In fitness, it’s not uncommon to meet people with goals that they feel they’ve tried so hard to achieve before but ultimately, have never quite managed it. Each time we set a goal and fail to meet the target we set for ourselves, our motivation, self-belief and confidence in reaching that goal gets chipped away at bit by bit and this can lead us to feeling we may never achieve that goal or even others we may wish to set ourselves. What if, instead of viewing OURSELVES as the ‘failure’ or weak link in these situations, we took time to reconsider the goal and our approach to it that may need amending as opposed to there being something ‘wrong’ with us. Read on for some possible reasons why you’ re struggling to meet certain goals and changes you can make to get right back on the best track for you!
When it comes to exercise programmes, we often think of losing weight as one of the key motivations. Whilst it’s true that weight loss is one of the most common reasons for wanting to make lifestyle changes (dietary, exercise etc), it’s not the only one. This blog covers exercise for weight gain and follows on from the previous 2 blogs on eating disorders. There are many reasons why people may want to gain weight, but exercise shouldn’t be demonised as always contributing to weight loss. Below are some top tips on making sure exercise supports weight gain if that’s a personal goal, whilst enjoying all of the other physical and mental benefits that are so important.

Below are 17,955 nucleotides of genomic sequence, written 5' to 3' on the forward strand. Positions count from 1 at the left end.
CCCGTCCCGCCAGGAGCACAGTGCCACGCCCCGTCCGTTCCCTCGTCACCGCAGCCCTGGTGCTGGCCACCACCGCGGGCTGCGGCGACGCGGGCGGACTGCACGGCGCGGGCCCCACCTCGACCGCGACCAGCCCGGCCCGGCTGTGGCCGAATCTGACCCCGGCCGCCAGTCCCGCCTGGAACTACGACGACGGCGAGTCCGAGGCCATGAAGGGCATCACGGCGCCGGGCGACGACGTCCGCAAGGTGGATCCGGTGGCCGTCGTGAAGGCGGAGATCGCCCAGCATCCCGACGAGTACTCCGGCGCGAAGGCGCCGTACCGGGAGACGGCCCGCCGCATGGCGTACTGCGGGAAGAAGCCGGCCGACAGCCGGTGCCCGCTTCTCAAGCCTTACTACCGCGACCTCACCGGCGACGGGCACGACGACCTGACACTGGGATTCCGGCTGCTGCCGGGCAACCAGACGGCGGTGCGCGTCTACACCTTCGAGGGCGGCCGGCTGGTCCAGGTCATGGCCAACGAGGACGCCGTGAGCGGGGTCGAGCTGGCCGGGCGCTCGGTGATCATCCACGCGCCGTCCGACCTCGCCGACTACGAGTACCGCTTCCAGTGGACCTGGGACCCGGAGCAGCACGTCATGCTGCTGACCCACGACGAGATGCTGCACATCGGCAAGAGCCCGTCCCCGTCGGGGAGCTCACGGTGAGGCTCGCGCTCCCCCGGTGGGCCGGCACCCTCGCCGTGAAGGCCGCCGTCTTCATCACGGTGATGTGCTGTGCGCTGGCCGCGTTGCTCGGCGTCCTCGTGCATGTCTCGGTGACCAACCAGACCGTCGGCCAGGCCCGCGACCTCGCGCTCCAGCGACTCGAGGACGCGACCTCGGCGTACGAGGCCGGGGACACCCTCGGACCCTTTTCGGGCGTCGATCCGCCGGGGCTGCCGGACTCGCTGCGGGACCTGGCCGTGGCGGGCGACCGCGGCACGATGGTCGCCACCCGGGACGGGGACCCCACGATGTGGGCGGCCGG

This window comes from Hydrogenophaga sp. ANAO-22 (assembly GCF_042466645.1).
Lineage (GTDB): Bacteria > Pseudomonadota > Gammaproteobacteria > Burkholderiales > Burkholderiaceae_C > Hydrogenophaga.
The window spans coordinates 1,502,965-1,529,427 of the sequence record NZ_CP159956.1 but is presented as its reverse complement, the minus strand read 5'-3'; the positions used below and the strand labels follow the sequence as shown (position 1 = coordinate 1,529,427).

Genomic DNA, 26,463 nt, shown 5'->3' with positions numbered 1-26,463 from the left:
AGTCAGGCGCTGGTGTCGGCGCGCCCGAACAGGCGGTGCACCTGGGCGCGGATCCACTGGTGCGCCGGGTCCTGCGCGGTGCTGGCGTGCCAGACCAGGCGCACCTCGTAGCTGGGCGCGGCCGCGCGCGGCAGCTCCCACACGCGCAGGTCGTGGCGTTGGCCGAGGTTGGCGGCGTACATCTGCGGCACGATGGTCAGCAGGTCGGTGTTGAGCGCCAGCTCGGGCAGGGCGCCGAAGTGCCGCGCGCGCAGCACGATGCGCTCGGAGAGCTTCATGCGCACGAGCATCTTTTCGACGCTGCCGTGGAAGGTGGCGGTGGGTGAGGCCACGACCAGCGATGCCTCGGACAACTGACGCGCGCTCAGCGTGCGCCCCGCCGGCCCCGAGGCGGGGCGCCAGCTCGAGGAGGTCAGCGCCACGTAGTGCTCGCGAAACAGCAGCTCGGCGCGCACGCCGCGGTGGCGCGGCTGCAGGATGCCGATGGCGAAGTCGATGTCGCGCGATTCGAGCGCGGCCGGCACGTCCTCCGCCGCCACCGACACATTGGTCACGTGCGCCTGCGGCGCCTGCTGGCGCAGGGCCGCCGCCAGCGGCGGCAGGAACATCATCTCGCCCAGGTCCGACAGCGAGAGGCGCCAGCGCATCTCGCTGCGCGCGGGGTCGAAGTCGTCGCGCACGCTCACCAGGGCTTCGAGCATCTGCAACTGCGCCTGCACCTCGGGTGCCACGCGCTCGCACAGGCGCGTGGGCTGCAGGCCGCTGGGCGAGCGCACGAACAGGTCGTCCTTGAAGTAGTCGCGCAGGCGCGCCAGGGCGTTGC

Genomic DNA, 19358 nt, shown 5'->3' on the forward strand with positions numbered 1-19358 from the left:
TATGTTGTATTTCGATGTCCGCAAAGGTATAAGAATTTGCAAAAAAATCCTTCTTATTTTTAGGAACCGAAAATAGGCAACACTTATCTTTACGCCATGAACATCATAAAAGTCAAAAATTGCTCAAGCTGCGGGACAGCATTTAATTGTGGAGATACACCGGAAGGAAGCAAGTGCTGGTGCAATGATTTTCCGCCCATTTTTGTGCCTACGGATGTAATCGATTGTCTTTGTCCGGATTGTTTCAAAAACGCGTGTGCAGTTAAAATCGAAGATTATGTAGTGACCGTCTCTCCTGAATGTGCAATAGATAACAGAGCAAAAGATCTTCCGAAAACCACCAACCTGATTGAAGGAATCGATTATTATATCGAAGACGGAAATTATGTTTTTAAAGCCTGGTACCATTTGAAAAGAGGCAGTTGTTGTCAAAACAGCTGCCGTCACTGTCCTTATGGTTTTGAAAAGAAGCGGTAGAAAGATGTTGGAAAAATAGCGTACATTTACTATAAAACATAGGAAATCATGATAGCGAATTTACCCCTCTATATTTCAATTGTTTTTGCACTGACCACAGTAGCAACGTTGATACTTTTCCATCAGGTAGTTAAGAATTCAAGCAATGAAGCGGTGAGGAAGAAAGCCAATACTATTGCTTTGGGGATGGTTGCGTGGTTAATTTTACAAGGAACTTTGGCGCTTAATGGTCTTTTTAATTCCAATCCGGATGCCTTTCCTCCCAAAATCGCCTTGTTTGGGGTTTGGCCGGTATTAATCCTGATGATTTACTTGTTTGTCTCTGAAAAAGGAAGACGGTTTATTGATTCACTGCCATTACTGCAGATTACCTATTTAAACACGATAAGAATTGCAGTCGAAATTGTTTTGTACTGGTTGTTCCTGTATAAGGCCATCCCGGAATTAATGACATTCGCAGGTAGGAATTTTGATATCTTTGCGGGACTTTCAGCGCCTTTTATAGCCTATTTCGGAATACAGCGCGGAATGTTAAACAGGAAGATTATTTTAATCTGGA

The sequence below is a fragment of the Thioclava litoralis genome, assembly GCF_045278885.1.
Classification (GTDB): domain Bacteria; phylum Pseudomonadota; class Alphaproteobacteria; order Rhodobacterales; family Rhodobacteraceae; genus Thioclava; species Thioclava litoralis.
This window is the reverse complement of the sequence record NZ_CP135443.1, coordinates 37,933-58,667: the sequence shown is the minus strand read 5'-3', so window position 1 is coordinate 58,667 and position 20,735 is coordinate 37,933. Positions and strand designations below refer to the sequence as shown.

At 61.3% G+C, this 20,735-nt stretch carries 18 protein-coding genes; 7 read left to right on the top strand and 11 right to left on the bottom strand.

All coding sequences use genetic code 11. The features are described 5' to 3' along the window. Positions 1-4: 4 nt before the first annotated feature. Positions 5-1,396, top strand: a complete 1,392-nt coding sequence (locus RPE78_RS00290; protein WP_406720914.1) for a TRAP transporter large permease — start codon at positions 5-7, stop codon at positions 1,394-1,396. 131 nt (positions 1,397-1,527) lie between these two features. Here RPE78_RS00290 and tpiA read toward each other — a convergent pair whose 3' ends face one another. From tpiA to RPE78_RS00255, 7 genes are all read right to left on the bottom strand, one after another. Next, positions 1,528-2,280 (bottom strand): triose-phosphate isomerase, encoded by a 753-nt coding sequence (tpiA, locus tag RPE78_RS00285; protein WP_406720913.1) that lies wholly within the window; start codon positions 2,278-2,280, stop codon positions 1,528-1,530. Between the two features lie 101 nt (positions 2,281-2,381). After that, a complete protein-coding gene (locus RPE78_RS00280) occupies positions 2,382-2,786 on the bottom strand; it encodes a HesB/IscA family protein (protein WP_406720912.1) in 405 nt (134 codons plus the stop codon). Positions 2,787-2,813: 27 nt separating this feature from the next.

As somebody who suffered from an eating disorder for many years in the past, one of the questions I get asked most is, ‘Do you believe you can fully recover from an eating disorder?’ My answer to this is undoubtedly, yes. Whilst at their worst eating disorders can be fatal, people can and do recover from them. This blog aims to cover some of the top tools and tips that helped me in my personal recovery as well as discussing some of the most widely used techniques and treatments.
Whether your motivation for change is at an all-time high at New Year or you think resolutions are a waste of time, there’s no denying that the start of a blank calendar leaves many of us reflecting on the 12 months that just passed. New Year is natures way of drawing one chapter to a close, helping us to let go of anything we want to leave behind and giving us a clean slate for new habits and experiences. It’s undoubtedly a natural time to set intentions about what we’d like to be, have and do over the next year. This blog details a simple exercise to help us assess how happy and successful we feel we are in various different areas of our lives at the current time, and consequently to identify any areas we may wish to make changes in.